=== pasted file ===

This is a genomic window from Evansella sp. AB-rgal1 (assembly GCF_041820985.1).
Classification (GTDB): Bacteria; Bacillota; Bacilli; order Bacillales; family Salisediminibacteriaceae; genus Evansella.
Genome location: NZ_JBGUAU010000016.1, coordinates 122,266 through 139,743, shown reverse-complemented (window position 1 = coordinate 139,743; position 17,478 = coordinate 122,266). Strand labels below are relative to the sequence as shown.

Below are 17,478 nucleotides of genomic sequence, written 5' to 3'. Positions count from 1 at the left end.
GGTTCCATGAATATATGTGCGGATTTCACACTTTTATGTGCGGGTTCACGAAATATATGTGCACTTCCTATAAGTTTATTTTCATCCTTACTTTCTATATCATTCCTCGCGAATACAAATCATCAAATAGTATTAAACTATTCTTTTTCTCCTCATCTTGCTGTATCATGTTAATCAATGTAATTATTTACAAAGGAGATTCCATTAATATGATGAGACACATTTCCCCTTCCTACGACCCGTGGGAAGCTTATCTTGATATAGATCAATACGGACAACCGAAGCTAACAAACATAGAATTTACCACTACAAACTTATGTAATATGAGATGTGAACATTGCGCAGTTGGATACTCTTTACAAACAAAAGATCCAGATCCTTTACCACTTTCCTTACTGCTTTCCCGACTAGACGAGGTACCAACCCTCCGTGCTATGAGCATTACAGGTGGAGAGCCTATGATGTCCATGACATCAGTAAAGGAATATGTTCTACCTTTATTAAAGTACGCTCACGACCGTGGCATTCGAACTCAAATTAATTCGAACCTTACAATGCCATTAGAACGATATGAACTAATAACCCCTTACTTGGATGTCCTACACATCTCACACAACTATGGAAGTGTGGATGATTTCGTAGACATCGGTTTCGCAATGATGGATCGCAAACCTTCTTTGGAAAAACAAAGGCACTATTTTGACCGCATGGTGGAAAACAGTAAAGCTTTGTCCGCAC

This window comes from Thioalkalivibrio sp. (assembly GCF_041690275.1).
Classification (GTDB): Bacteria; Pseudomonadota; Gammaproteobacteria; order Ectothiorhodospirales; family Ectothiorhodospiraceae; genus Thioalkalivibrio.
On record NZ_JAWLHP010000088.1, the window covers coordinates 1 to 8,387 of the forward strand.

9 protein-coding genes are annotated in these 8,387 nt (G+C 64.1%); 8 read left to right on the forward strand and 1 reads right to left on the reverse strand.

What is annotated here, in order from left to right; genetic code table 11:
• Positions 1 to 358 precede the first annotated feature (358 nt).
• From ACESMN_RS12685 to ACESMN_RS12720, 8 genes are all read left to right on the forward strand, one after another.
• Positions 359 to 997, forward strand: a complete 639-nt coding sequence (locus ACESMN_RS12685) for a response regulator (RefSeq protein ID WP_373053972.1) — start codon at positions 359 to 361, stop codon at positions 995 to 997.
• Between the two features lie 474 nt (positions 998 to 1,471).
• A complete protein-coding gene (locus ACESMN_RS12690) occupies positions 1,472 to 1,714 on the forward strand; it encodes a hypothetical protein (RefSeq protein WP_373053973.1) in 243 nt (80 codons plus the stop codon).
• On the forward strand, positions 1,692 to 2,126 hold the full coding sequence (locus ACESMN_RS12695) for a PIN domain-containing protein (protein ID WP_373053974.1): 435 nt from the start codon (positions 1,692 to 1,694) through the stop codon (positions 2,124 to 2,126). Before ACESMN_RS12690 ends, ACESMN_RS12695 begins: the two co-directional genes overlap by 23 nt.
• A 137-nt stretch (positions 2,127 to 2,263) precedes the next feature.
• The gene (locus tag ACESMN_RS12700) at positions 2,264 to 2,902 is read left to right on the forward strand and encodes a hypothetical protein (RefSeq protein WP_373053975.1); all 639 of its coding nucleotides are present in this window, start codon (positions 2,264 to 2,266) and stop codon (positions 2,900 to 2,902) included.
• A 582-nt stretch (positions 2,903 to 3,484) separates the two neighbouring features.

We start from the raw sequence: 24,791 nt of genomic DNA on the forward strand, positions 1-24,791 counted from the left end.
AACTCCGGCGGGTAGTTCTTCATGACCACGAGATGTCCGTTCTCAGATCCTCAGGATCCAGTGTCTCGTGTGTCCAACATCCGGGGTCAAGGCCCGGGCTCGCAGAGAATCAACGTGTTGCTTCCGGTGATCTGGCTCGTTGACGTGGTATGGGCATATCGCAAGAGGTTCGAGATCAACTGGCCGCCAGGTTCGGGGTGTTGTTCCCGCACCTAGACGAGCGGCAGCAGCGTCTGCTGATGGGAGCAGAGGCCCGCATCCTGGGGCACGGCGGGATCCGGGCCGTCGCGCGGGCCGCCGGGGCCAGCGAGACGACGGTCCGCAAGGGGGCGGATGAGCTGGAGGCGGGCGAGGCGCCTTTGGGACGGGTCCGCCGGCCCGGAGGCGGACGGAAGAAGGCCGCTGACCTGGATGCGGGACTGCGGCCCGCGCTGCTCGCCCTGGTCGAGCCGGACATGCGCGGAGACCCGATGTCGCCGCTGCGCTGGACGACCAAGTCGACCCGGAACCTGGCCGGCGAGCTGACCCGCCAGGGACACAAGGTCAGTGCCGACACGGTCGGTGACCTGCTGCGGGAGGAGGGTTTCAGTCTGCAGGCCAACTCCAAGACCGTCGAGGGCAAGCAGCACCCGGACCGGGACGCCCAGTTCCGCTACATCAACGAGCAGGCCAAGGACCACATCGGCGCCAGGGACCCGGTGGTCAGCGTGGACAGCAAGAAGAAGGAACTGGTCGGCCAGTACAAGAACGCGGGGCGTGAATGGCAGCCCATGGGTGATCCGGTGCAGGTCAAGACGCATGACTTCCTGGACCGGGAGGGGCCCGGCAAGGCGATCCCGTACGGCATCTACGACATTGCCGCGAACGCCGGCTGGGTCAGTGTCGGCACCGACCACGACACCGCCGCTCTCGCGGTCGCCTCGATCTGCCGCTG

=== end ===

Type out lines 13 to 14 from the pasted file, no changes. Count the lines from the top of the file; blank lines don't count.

• Positions 359 to 997, forward strand: a complete 639-nt coding sequence (locus ACESMN_RS12685) for a response regulator (RefSeq protein ID WP_373053972.1) — start codon at positions 359 to 361, stop codon at positions 995 to 997.
• Between the two features lie 474 nt (positions 998 to 1,471).